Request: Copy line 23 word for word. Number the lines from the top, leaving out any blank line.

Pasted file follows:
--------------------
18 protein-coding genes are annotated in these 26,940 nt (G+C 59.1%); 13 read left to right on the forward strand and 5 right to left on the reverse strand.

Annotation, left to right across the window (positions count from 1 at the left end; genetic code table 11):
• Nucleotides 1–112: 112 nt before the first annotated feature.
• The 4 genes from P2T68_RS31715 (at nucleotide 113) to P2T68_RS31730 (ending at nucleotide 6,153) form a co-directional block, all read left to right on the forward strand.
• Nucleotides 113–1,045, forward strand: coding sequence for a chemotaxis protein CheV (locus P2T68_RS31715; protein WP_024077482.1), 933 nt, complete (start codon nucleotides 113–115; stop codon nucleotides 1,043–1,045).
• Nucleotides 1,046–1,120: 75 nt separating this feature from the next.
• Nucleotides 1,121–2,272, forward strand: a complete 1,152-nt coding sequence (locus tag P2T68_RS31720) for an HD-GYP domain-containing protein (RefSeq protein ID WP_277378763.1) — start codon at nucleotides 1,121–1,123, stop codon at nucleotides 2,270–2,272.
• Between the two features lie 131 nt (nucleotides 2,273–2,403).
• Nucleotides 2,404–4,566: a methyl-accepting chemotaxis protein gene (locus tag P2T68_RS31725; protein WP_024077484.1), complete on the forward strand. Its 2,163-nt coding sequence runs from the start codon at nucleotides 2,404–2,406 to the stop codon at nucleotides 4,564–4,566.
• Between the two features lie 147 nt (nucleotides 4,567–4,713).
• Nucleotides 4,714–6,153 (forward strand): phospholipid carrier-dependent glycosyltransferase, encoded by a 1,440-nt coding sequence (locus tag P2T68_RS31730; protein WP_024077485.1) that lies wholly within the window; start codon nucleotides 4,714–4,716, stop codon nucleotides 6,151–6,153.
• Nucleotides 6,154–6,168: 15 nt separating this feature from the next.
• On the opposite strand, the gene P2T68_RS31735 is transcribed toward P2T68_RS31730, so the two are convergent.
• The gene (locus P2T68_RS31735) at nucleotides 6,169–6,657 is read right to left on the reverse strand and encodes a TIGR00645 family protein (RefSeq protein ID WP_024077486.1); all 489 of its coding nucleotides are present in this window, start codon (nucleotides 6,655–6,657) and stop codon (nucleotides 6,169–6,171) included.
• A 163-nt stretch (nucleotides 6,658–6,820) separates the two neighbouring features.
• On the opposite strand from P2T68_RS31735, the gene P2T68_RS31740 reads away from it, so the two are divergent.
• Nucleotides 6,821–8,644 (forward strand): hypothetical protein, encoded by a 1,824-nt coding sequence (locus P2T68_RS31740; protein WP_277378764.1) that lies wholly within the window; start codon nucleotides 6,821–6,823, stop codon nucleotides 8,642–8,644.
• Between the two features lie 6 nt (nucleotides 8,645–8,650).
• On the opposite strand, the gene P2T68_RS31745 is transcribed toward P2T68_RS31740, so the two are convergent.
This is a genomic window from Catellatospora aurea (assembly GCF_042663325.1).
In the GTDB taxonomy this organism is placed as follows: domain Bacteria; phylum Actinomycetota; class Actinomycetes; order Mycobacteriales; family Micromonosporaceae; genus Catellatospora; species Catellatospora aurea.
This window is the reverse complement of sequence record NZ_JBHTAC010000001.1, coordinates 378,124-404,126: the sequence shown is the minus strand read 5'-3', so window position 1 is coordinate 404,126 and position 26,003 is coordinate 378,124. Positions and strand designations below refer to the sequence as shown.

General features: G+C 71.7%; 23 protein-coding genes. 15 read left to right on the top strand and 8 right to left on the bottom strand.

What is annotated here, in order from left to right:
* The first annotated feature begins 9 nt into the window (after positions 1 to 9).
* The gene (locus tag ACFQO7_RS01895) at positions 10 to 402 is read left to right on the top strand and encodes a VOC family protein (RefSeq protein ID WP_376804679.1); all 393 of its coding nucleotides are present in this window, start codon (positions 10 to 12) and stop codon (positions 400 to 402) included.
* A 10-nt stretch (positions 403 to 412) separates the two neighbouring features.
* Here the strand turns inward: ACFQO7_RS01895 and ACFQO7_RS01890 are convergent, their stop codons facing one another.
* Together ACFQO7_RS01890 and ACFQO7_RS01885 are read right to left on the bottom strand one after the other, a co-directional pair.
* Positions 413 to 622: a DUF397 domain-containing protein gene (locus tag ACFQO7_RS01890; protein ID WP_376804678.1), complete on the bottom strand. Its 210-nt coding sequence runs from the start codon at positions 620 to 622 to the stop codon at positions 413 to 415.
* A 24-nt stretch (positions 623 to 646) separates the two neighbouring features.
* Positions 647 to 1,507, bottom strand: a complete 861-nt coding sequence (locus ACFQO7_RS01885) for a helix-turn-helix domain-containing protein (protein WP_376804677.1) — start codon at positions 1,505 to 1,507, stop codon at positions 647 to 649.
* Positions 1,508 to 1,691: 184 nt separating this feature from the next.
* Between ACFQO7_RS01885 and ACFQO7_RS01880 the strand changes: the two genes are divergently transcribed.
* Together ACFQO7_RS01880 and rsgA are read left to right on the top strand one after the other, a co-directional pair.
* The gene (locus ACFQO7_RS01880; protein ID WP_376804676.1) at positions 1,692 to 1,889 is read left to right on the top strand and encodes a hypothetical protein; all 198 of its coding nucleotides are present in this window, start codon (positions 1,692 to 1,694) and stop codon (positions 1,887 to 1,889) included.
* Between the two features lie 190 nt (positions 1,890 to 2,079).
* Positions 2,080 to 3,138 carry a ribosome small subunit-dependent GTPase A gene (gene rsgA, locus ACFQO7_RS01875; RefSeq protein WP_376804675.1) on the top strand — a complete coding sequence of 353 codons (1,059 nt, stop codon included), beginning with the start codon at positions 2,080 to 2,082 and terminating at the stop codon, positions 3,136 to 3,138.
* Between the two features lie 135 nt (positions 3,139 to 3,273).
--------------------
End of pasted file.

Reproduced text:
General features: G+C 71.7%; 23 protein-coding genes. 15 read left to right on the top strand and 8 right to left on the bottom strand.